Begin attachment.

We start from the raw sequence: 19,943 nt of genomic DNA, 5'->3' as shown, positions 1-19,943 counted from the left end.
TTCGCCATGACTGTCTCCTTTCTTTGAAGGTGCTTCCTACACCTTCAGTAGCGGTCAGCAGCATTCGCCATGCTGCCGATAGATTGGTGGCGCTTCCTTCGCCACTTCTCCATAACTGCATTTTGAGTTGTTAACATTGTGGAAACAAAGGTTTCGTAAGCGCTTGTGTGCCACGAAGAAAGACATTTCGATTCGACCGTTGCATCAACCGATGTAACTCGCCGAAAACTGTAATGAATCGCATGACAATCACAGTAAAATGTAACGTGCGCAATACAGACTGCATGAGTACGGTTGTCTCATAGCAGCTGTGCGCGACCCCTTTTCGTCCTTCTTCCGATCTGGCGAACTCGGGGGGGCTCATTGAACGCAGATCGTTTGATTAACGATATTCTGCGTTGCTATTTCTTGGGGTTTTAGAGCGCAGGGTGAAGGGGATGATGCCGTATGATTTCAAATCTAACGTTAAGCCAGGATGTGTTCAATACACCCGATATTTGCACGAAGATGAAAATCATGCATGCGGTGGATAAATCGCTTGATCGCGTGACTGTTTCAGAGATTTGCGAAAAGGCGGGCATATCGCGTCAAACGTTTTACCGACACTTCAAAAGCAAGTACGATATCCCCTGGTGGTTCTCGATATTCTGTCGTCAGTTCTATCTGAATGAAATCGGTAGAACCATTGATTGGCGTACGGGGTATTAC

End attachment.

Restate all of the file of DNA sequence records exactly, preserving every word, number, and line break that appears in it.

We start from the raw sequence: 19,943 nt of genomic DNA, 5'->3' as shown, positions 1-19,943 counted from the left end.
TTCGCCATGACTGTCTCCTTTCTTTGAAGGTGCTTCCTACACCTTCAGTAGCGGTCAGCAGCATTCGCCATGCTGCCGATAGATTGGTGGCGCTTCCTTCGCCACTTCTCCATAACTGCATTTTGAGTTGTTAACATTGTGGAAACAAAGGTTTCGTAAGCGCTTGTGTGCCACGAAGAAAGACATTTCGATTCGACCGTTGCATCAACCGATGTAACTCGCCGAAAACTGTAATGAATCGCATGACAATCACAGTAAAATGTAACGTGCGCAATACAGACTGCATGAGTACGGTTGTCTCATAGCAGCTGTGCGCGACCCCTTTTCGTCCTTCTTCCGATCTGGCGAACTCGGGGGGGCTCATTGAACGCAGATCGTTTGATTAACGATATTCTGCGTTGCTATTTCTTGGGGTTTTAGAGCGCAGGGTGAAGGGGATGATGCCGTATGATTTCAAATCTAACGTTAAGCCAGGATGTGTTCAATACACCCGATATTTGCACGAAGATGAAAATCATGCATGCGGTGGATAAATCGCTTGATCGCGTGACTGTTTCAGAGATTTGCGAAAAGGCGGGCATATCGCGTCAAACGTTTTACCGACACTTCAAAAGCAAGTACGATATCCCCTGGTGGTTCTCGATATTCTGTCGTCAGTTCTATCTGAATGAAATCGGTAGAACCATTGATTGGCGTACGGGGTATTAC